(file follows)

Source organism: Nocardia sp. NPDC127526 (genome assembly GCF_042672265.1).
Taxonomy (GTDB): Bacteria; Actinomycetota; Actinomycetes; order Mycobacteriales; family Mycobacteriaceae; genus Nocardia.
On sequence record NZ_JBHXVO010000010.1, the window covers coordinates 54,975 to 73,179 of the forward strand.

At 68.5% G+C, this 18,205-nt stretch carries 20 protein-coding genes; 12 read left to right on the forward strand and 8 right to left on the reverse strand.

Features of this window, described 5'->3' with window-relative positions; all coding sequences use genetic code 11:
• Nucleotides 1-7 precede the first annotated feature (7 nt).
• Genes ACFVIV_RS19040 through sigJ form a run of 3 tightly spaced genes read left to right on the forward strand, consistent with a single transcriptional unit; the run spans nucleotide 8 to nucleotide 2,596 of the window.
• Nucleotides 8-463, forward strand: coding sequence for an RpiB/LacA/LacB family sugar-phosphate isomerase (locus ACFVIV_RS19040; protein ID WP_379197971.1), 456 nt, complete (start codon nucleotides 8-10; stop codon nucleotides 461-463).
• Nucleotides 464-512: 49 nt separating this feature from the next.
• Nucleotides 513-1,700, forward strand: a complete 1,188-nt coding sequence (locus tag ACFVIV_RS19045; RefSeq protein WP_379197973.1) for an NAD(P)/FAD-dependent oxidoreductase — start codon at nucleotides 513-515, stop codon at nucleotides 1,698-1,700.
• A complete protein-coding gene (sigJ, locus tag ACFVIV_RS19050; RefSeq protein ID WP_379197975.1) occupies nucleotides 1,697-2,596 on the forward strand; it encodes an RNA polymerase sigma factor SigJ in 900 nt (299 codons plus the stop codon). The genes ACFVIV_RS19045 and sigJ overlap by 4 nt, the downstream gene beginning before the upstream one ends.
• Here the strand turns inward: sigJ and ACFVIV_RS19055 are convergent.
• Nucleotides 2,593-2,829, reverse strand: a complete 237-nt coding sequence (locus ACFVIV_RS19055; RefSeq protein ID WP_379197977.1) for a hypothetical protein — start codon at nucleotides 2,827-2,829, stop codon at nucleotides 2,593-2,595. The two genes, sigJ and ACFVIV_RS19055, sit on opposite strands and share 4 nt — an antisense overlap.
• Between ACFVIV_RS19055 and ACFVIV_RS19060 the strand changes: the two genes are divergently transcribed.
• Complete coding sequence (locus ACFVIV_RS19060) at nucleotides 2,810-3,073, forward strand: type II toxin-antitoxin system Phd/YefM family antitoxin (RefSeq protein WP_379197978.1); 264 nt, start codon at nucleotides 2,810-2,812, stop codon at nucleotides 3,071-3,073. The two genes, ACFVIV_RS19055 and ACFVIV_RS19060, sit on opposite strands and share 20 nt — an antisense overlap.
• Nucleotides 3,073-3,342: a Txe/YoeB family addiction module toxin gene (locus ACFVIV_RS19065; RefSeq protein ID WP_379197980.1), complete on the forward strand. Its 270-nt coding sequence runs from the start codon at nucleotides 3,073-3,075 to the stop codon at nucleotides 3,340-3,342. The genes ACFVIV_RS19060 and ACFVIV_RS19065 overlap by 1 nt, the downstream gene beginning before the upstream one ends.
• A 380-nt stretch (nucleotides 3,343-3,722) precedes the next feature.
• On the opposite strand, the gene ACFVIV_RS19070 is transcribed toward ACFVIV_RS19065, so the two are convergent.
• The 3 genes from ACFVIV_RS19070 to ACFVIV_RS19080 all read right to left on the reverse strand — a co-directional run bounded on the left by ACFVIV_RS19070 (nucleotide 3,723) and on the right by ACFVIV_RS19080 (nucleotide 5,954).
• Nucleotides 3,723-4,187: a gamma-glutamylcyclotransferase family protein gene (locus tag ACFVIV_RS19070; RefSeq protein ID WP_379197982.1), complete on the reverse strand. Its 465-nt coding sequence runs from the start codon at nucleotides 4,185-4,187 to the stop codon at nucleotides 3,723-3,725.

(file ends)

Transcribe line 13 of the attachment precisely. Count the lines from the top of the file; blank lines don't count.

• Nucleotides 2,593-2,829, reverse strand: a complete 237-nt coding sequence (locus ACFVIV_RS19055; RefSeq protein ID WP_379197977.1) for a hypothetical protein — start codon at nucleotides 2,827-2,829, stop codon at nucleotides 2,593-2,595. The two genes, sigJ and ACFVIV_RS19055, sit on opposite strands and share 4 nt — an antisense overlap.